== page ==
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Yesterday I decided to pull out my scanner and check my LT fuel trims with the donaldson. I noticed that they were in the 15-19% with the IAT sensor reading 105 degrees. From what I understand if they go over 25% they will throw a code. The car has had over 1000km to compensate for the extra air but I would still get a code say every 300km. Yesterday I took my stock factory 2002 airbox and cut the top and sides off it( looks like Doug Rippies piece) and installed a fram CA3914 air filter. Drove for about 100km cruising, racing stop and go and checked LT fuel trims again. They were now in 6-7% range and the IAT sensor was reading only 75 degrees. Now I could not feel any seat of the pants difference between the two. Is the donaldson flowing so mauch air that my computer cannot compensate? I will be taking the 2 setups to track this weekend weather permitting to test-I also just got my cold air box for the donaldson to test as well. I don't have any dyno numbers as I feel the track is the best way to see what performs better.
 
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vortech said:
Yesterday I decided to pull out my scanner and check my LT fuel trims with the donaldson. I noticed that they were in the 15-19% with the IAT sensor reading 105 degrees. From what I understand if they go over 25% they will throw a code. The car has had over 1000km to compensate for the extra air but I would still get a code say every 300km. Yesterday I took my stock factory 2002 airbox and cut the top and sides off it( looks like Doug Rippies piece) and installed a fram CA3914 air filter. Drove for about 100km cruising, racing stop and go and checked LT fuel trims again. They were now in 6-7% range and the IAT sensor was reading only 75 degrees. Now I could not feel any seat of the pants difference between the two. Is the donaldson flowing so mauch air that my computer cannot compensate? I will be taking the 2 setups to track this weekend weather permitting to test-I also just got my cold air box for the donaldson to test as well. I don't have any dyno numbers as I feel the track is the best way to see what performs better.
If any LT Trim in any of the Closed Loop Fuel Cells registers over 23% for more than 6 seconds, you will throw a MIL for code for lean Bank 1 or 2 or both.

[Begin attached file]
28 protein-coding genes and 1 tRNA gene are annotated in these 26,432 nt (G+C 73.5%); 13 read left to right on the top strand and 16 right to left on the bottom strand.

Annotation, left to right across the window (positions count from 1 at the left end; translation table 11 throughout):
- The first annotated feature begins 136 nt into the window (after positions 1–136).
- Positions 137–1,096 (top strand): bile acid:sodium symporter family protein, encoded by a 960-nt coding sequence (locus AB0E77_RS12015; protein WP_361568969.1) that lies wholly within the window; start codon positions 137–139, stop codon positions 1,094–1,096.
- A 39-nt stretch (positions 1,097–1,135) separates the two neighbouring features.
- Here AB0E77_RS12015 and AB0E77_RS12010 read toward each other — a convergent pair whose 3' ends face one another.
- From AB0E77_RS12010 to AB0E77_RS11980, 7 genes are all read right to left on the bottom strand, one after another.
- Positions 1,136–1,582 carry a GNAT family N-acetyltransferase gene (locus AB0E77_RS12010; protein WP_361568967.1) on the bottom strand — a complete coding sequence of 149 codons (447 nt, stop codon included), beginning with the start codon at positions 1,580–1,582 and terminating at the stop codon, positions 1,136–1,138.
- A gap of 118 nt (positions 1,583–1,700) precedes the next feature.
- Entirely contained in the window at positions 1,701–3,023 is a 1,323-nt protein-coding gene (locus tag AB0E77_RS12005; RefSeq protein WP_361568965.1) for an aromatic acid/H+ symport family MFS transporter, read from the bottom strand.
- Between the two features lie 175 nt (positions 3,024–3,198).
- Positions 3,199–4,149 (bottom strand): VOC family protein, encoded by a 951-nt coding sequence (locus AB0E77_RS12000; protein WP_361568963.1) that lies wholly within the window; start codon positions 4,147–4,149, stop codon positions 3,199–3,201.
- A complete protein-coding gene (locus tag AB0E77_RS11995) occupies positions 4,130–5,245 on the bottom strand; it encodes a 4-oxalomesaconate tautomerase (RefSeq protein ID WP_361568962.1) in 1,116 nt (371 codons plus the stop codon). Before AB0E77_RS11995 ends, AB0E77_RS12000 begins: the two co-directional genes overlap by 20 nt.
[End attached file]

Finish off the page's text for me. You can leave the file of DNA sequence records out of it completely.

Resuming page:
The reason for the high percentages, is due to turbulence at the MAF sensor and the injector sizing this year. This is why GM has the screen on the MAF in 2001.

In 2002, they discarded the laminar screen, which works fine with the stock box, but presents many more issues for the aftermarket. We have solved all of these issues with our TRIC and T1 intakes.

Halltech has spent the last month with the AutoTap, working around this problem.

First of all, the stock injectors are sized at 255cc/min @ 43 psi, which is the same size as the 2000 LS1. Why? Probably to help with the smog cert, now that the pups are gone.

Once you add a freeflowing aircleaner, the injectors end up in 90% duty cycle or above.

Our 30# injectors brought all of our LT Trims back to 1 to 3% where they belong. The stock injectors should be ok with the Donaldson, but the design of the filter causes turbulence at the mouth of the MAF, requiring the screen.

I will make the AutoTap Log available here from our last test, for comparison. Anyone with the AutoTap software should be able to run this and see our results.

Also, with that much airflow being missed by the MAF, you could be getting severe spark knock retard.

Check the knock retard next time you AutoTap.

Jim Hall
 

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That's good info, Jim.. The 90% duty cycle on the injectors really suggests they need to be replaced if someone expects gains from more major work like exhaust mods, etc.

In another post I've asked about flow numbers for various intakes. And while important, maintaining the accuracy of the MAF is much more important. The Big-3 put a lot of time into MAF calibration with different intakes (and do it at all temps).

How an intake impacts the calibration and drivability is more important (for some) than even the dyno or track numbers.

I've done quite a bit of composite fabrication over the years. Banging out my own intake would not be difficult. And while I would enjoy shaping the buck necessary to do this, I could also just ring a friend at Ford and have him do a quick design in SDRC-Ideas. He'd then send that over to have a cubital or stereo-lith model made. Wrap it in fiberglass & it's done. Even tooling up epoxy molds to do short runswould be fairly easy.

Cost/time effective? Heck no! You do something like this because you want to run *your* intake.

BUT, the development work is the gotcha. Refining the design to work well with the stock MAF and engine calibration is the very tricky part.

Unfortunately, the impact of those efforts on maintaining drivability aren't going to be seen in a dyno test.
 
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